New Delhi: The issue of international supermarket chain Wal-Mart lobbying in the US to open the way for FDI in retail in India rocked both houses of parliament Tuesday and the government responded it was ready for a probe and wanted to get the facts of the matter.
The Rajya Sabha also faced disruptions over a draft legislation to provide quota to the Scheduled Castes and Tribes in promotions with the Samajwadi Party steadfast in its opposition to the bill.
As the two houses began the day's sitting Tuesday morning, Bharatiya Janata Party (BJP) members wanted question hour to be suspended to discuss Wal-Mart reportedly spending Rs.125 crore on lobbying activities in the US, including on issues related to enhanced market access for investment in India.
BJP MP Yashwant Sinha raised the issue in the Lok Sabha, saying "it was a matter of shame" and demanded "a time-bound judicial probe". He added that the probe's disclosures should be made public and that the BJP would continue raising the issue in parliament.
Members of the Communist Party of India-Marxist (CPI-M), Communist Party of India, Trinmool Congress, Samajwadi Party, AIADMK, Biju Janata Dal, Rashtriya Janata Dal and Janata Dal-United (JD-U) also supported the demand for a time-bound probe.
The issue was raised in the Rajya Sabha also by opposition members, including of the BJP, Left, JD-U and the Trinamool.
The house witnessed two adjournments during question hour on the issue, causing Chairman Hamid Ansari to express his anguish and suggest that it could either be shifted or dispensed with altogether as members do not seem to attach great importance to the questions.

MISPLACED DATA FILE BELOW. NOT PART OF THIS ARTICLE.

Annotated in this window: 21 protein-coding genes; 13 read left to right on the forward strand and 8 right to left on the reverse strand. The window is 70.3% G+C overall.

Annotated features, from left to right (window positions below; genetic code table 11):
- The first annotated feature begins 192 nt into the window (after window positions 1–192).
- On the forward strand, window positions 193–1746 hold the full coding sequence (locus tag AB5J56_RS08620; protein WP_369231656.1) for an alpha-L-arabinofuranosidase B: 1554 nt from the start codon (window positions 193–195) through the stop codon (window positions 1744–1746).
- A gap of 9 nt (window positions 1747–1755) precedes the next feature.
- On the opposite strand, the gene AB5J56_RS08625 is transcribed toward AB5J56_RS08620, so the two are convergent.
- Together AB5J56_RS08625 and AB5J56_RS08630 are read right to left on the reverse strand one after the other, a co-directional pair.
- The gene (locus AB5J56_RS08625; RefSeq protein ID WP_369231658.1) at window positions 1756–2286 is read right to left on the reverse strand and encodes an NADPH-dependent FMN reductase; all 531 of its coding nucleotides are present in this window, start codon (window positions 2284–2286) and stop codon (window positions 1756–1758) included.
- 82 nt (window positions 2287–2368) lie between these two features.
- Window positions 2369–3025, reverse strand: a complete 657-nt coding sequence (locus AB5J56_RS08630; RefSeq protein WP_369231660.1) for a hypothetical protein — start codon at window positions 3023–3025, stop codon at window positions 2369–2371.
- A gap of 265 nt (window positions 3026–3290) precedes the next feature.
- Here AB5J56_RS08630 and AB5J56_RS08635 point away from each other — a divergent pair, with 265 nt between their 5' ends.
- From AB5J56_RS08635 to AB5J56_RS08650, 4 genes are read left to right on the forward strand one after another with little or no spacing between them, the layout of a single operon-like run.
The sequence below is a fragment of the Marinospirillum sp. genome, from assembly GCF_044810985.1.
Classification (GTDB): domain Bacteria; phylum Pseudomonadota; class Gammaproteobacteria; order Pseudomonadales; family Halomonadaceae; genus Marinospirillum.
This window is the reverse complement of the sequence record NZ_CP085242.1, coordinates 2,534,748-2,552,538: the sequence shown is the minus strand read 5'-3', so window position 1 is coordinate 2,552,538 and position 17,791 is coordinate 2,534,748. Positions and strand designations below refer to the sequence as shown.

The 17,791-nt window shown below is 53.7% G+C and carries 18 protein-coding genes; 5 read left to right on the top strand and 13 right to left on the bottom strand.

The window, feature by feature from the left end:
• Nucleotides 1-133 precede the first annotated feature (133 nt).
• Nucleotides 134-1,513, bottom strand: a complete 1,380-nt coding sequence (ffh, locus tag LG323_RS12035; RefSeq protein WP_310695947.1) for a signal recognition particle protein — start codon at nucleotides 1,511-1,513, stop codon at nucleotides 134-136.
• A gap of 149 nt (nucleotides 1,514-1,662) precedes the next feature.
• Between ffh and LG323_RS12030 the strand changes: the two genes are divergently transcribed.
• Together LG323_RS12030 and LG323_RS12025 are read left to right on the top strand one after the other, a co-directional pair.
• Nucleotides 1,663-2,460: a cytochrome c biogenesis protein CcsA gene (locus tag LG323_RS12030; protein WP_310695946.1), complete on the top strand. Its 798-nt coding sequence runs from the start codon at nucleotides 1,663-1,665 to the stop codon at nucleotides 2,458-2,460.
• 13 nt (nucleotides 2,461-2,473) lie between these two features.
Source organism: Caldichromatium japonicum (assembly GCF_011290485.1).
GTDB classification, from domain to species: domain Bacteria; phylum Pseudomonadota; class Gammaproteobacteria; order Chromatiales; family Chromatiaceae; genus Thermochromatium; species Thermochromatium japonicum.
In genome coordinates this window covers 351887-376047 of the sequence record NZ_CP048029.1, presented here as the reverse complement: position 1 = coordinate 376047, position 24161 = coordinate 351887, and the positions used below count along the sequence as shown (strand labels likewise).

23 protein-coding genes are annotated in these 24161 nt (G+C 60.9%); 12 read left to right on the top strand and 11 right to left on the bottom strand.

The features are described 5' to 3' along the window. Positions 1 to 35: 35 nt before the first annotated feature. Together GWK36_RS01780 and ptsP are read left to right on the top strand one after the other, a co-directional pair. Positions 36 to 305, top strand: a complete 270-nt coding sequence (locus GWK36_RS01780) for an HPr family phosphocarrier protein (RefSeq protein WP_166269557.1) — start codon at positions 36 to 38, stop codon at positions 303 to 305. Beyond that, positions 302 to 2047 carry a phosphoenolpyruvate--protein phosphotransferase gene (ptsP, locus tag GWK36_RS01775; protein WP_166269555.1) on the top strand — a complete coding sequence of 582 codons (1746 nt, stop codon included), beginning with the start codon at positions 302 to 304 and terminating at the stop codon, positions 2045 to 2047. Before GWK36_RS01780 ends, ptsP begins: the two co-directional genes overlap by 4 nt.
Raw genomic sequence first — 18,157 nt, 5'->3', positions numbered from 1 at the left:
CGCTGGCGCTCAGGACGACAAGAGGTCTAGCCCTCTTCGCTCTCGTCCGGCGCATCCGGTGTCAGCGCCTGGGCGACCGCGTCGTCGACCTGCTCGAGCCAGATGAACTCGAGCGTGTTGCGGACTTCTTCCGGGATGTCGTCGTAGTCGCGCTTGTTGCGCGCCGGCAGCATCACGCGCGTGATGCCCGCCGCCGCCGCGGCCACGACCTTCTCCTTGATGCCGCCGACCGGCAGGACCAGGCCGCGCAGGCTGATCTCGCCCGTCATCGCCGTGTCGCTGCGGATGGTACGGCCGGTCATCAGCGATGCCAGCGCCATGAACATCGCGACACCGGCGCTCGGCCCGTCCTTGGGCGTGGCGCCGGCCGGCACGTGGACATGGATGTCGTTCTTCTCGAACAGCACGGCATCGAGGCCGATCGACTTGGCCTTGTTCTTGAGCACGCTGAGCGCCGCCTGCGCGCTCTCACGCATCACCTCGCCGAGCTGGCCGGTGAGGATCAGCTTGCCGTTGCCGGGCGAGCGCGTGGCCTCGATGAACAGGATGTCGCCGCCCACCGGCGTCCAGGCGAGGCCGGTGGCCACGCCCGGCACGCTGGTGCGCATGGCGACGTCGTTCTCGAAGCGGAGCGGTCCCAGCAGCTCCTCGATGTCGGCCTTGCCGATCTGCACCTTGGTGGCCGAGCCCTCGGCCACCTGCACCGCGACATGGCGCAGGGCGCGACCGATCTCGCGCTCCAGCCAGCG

Raising the issue in zero hour, the BJP's Venkaiah Naidu said "lobbying was practically bribery" and alleged documents showed Wal-Mart had spent money in India.
"It is a question of sovereignty of the nation," he said.
CPI-M leader Sitaram Yechury said it was a "serious matter" and his party had given a notice for short duration discussion.
Parliamentary Affairs Minister Kamal Nath said the government shared the concern of members and wanted to get the facts of the matter.
"We have no hesitation in having an inquiry in this and money spent in India. It is a matter of concern for all of us," he said and made a similar statement in the Lok Sabha.
The Rajya Sabha later witnessed fresh disruptions over the bill for reservation in promotions to the Scheduled Castes and the Scheduled Tribes in the post-lunch session.
The house was adjourned twice on the issue before being adjourned for the day.
The Lok Sabha, which met at 2 p.m. following its two adjournments earlier on the Wal-Mart lobbying issue, saw members raising various demands, including for a judicial probe and a joint parliamentary committee investigation, resulting in a din in the house.
The house was first adjourned till 3 p.m. and then for the day.
Meanwhile, the Congress core group that includes Prime Minister Manmohan Singh and Congress chief Sonia Gandhi met Tuesday morning to discuss the issues of Wal-Mart and the promotion quota bill.
Responding to the opposition's demand for inquiry into the Wal-Mart issue, Congress spokesperson Raashid Alvi said the government was in the best position to decide on the issue.
"Their allegations are baseless. The government is the best judge. It would announce an inquiry. It cannot be time-bound but will be announced as early as possible," Alvi said.
Congress sources said an announcement about the nature of inquiry may be made Wednesday.
Information and Broadcasting Minister Manish Tewari told reporters outside parliament that if the BJP or anybody else has evidence about lobbying and the money spent on it in India, it should have been made public.